Choosing an appropriate file format is essential, whether your data transits on the wire or is stored at rest. Each file format comes with its own advantages and disadvantages. We covered them in a precedent article presenting and comparing the most popular file formats in Big data. In a follow up article, we will compare their performance according to multiple scenarios. The compression used for a given format greatly impact the query performances. This article will prepare the tables needed for this follow up article and takes the opportunity to compare the compression algorithms in terms of storage spaces and generation time. It will also helps us to select the most appropriate compression algorithms for each format.

Database Choice

Apache Hive is a Data Warehouse software built on top of Hadoop. It is used to manage large datasets using SQL syntax. We choose it for the following reasons:

  • Hive is designed for analytical tasks (OLAP).
  • It can take fully advantage of the distributed data processing. It supports several types of file formats.
  • In some circumstances, using an optimized language like HiveQL present the advantage of preventing the code execution from human mistakes and enables potential engine optimizations.
  • HiveQL being based on SQL, is an declarative language which makes the model definition and the query declaration easy to express and to read.

Note, it would have been possible to use an alternative execution engine such as Apache Spark.

Characteristics of the cluster and datasets

Our environment is running the HDP distribution 3.1 from Hortonwork and now distributed by Cloudera. In order to better assess the raw performance of file format, it is relevant to work on a relatively large data set. At least 10 GB is to be considered the minimum, a few hundred of GBs would be much more relevant.

We selected 3 datasets with different characteristics to evaluate the behaviors of the selected file formats on different data structures:

  • NYC taxi is a time series data. The datasets contain trip and fare data represented from 2010 to 2013. The raw data of trip have about 86.8 GB and fare takes up 49.9 GB.
  • IMDB is a relational data. It provides seven tables in TSV format:, imdb.title.basics, imdb.title.crew, imdb.title.akas, imdb.title.ratings, imdb.title.episode and imdb.title.principals. Their total size in uncompressed format is 4.7 GB. Nevertheless we will not assess this dataset du to its small size(less than 10GB), notice that it will be helpfull for our next article when assessing the performance of these datasets with their various codecs in HiveQL.
  • Wikimedia is a semi-structured data with a complex structure (nested data). It takes up 43.8 GB of uncompressed data in JSON format.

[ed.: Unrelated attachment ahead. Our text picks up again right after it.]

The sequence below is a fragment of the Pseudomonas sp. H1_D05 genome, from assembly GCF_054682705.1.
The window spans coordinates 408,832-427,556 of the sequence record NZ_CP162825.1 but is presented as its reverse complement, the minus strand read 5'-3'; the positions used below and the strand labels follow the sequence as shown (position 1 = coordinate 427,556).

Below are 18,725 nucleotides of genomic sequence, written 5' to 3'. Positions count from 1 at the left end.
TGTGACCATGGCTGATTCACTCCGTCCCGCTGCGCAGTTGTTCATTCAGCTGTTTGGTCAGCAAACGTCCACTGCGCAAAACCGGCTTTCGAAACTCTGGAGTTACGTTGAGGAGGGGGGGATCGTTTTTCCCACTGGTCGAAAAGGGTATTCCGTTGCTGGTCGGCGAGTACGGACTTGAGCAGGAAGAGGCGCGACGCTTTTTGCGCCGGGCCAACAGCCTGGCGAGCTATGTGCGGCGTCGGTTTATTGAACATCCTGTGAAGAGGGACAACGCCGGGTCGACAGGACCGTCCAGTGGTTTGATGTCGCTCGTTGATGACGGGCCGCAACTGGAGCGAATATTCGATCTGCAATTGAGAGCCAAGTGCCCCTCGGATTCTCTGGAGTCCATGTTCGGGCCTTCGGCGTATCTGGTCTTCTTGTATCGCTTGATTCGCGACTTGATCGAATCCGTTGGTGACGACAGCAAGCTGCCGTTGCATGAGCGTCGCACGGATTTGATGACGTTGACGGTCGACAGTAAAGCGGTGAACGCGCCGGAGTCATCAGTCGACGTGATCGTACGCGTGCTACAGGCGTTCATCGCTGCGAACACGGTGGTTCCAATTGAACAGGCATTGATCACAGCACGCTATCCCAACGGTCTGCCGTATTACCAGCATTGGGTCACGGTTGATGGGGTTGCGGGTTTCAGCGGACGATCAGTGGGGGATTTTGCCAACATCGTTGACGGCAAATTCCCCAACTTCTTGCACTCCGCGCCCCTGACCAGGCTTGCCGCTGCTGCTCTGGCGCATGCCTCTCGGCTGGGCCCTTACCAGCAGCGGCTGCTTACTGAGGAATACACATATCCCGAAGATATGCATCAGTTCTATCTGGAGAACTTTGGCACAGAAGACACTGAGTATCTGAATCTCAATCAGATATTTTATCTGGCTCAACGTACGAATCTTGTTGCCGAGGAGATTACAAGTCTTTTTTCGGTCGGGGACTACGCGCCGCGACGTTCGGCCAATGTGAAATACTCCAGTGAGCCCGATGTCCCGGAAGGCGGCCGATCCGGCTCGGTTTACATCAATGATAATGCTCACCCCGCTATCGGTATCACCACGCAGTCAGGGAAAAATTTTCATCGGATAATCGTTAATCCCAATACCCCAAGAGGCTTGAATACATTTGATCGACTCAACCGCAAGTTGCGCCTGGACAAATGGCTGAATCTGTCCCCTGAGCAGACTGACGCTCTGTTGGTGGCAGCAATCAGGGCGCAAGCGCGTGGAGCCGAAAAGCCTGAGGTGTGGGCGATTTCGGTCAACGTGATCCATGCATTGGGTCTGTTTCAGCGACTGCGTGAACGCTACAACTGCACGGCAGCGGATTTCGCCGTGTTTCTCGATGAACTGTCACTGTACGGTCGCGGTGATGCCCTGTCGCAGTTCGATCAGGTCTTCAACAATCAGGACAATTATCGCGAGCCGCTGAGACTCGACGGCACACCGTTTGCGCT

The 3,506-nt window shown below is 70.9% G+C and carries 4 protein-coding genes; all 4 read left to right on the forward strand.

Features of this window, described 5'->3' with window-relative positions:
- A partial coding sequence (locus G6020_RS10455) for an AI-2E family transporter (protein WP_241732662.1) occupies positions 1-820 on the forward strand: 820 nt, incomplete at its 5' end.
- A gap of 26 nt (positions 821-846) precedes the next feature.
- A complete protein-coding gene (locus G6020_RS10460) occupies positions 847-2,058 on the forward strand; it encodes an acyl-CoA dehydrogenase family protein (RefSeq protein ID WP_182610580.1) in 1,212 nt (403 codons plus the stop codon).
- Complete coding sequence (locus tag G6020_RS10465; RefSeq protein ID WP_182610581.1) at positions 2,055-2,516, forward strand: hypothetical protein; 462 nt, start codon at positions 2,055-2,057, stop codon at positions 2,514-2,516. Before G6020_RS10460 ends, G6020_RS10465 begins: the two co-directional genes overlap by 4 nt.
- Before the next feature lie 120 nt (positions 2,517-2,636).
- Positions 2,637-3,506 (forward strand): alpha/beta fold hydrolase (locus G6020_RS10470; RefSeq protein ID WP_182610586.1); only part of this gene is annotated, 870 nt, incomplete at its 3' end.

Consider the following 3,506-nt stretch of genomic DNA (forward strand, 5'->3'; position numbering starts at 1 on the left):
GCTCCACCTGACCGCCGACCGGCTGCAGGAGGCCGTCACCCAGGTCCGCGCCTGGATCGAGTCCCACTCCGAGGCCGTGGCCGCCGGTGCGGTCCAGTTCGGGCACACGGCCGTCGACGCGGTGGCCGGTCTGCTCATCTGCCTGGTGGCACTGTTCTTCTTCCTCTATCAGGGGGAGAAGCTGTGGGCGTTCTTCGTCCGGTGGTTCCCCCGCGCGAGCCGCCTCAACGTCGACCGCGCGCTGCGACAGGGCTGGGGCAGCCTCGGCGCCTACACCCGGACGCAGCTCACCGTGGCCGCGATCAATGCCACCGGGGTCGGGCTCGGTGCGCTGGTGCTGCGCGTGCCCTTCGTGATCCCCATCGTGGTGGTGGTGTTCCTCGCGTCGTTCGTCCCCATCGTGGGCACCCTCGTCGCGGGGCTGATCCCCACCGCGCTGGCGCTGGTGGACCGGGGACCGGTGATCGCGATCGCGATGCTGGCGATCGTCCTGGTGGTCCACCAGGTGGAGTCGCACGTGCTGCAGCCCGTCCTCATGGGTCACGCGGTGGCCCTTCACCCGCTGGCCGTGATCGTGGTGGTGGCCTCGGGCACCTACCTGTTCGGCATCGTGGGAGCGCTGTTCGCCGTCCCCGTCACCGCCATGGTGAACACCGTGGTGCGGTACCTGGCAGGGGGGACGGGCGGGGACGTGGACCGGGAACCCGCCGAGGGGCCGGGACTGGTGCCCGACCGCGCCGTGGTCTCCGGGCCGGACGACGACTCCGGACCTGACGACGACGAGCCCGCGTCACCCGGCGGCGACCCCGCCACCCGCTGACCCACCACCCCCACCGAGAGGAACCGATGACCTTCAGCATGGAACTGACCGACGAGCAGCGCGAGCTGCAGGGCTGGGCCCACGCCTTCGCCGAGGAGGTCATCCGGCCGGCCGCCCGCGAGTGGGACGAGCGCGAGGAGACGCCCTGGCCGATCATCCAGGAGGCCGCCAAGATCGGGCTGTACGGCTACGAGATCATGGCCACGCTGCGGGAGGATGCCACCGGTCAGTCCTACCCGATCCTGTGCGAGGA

Load data in HDFS

The following script shows how to download datasets directely into hdfs.

hdfs dfs -put <(curl -sS -L $source) /user/$env:USER/dataset

Schema declaration in Hive

The NYC Taxi dataset is made of two tables:

SET hivevar:database=<DATABASE NAME>;
USE $database;
medallion NUMERIC, hack_license NUMERIC, vendor_id STRING, rate_code NUMERIC,
  store_and_fwd_flag NUMERIC, pickup_datetime STRING, dropoff_datetime STRING,
  passenger_count NUMERIC, trip_time_in_secs NUMERIC, trip_distance NUMERIC,
  pickup_longitude NUMERIC, pickup_latitude NUMERIC, dropoff_longitude NUMERIC,
  dropoff_latitude NUMERIC
LOCATION "/user/$username/trip_data/"
TBLPROPERTIES ("skip.header.line.count"="1");
  medallion NUMERIC, hack_license NUMERIC, vendor_id STRING, pickup_datetime STRING,
  payment_type STRING, fare_amount NUMERIC, surcharge NUMERIC, mta_tax NUMERIC,
  tip_amount NUMERIC, tolls_amount NUMERIC, total_amount NUMERIC
LOCATION '/user/$username/fare_data/'
TBLPROPERTIES ("skip.header.line.count"="1");

The Wikimedia dataset is made of one table:

SET hivevar:database=<DATABASE NAME>;
USE $database;
DROP TABLE IF EXISTS wiki_data_json;
  id STRING, `type` STRING,
  aliases MAP<string, array<struct<language:string, value:string>>>,
  descriptions MAP<string, struct<language:string, value:string>>,
  labels MAP<string, struct<language:string, value:string>>,
  claims MAP<string, array<struct<id:string, mainsnak:struct<snaktype:string, property:string,
  datatype:string, datavalue:struct<value:string, type:string>>, type:string, `rank`:string>>>,
  sitelinks MAP<string, struct<site:string, title:string, badges:string>>
WITH SERDEPROPERTIES ("ignore.malformed.json"="true", "skip.header.line.count"="1")
LOCATION "/user/$username/Wikimedia/";

Our tables are declared in Hive as external. This allows us to define a table which is not managed by Hive. Here are two simple queries to ensure our table are declared and our data are readable:

use $database;
show tables;
SELECT * FROM trip_data LIMIT 10;

Converting data into another file format